The mobile device industry has touched nearly everyone in ministry in one way or another.  Mobile use is now nearly ubiquitous, as well as incredibly diverse and accessible.

So what does mobile look like for folks who work in ministry but do not have pastoral roles? Ministries such as children’s and youth ministry, church communication and marketing, and welcome teams and facilities management face some of the most changes in terms of mobile. With accessible mobile devices and services, what does the future for interactions look like for these ministries?

Mobile ministry is increasing1) Children’s and Youth Ministry

It’s pretty hard to go many public places and not see kids of all ages on mobile devices. And truly the generational change is happening faster than most perceive. So, what are some of the trends worth paying attention to for children and teen ministries:

  • Mobile-enabled check-in services for multi-children families, with mobile notifications
  • Mobile and social networking for bulletin announcements first, paper and general announcements later
  • Filtered, limited networking in children spaces

2) Church Communication and Marketing

In that same report linked above, we note not just the impact of mobile, but how pervasive it has been across all demographics. In the faith space, mobile marketing and media activities has historically been about repackaging what’s going to other domains (radio, TV, PC, desktop web). The growth of mobile marks the need for a change in that strategy. While mobile only marketing materials may be excessive, the need for mobile friendly content is a must.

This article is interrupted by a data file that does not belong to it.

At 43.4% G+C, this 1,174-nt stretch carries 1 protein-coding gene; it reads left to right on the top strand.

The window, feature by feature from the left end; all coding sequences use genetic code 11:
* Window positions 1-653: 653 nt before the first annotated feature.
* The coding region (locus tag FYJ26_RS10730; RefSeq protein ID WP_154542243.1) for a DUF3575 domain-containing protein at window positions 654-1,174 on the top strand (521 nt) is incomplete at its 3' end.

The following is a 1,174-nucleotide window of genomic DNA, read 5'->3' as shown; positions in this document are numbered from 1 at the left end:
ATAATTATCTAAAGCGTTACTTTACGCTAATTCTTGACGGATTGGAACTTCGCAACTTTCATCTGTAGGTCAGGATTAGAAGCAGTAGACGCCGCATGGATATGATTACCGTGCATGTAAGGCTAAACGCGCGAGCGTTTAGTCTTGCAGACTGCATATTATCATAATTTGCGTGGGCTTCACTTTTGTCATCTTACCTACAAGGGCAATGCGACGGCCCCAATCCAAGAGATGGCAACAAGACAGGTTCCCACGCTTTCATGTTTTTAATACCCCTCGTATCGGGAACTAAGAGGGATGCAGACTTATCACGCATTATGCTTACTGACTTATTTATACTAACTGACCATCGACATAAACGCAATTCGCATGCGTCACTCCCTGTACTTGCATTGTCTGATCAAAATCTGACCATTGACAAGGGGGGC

Here are some opportunities to see more of going forward:

  • Collecting and utilizing social media handles or SMS for contacts rather than phone number and email
  • Utilizing memory cards (in addition or or instead of CD/DVDs) to share media engagements

3) Welcome Teams and Facilities Management

We think of ushers and welcome teams as a high-touch endeavor. Traditionally, there feels to be a good bit of tension between what happens on connected devices, and what happens with touch. Facilities management isn’t just about cleaning, but security, audio/video, and landscaping. So, we should see some continued light-treading here. Nevertheless, there are some opportunities:

  • Giving and notifications when offsite (using Square, PayPal Here, or other services)
  • Using a retail model of deployed VIPs, enabled with mobile devices, to record, answer, and direct persons towards on-site opportunities
  • Adding power stations to common meeting areas, enabling that time to charge devices as also an oasis for fellowship
  • More efforts to connected devices to control rooms, environments, and resources in specific rooms (such as presentation materials, locks, etc.)

Looking Ahead

Mobile and connected devices are certainly in the corner of being very disruptive to just about every industry. And its clear from just our examples above that the trends and opportunities present might ask us all to reconsider our relationship to one another and the technologies present. Facilities management, local/regional missions, sports, education, and other ministries all have some response to gather as mobile devices, services and their owners investigate what does and doesn’t work.

For the church, the key will always be to keep the technology from encroaching on the abilities of those persons serving. While we can learn from those who might be more attached to those devices, we also have lessons from past media integration efforts that teach us that some items are a distraction before they are an enablement. So far, mobile is proving to be one part distraction, and another part enabler. In ministries, even more than the pastorate, the place for more has to be concentrated on keeping the ministry outcomes forward.

In what areas do you see mobile and connected devices helping your auxiliary ministries continue forward in this age? Do you see any challenges to your ministries because of mobile and connected devices?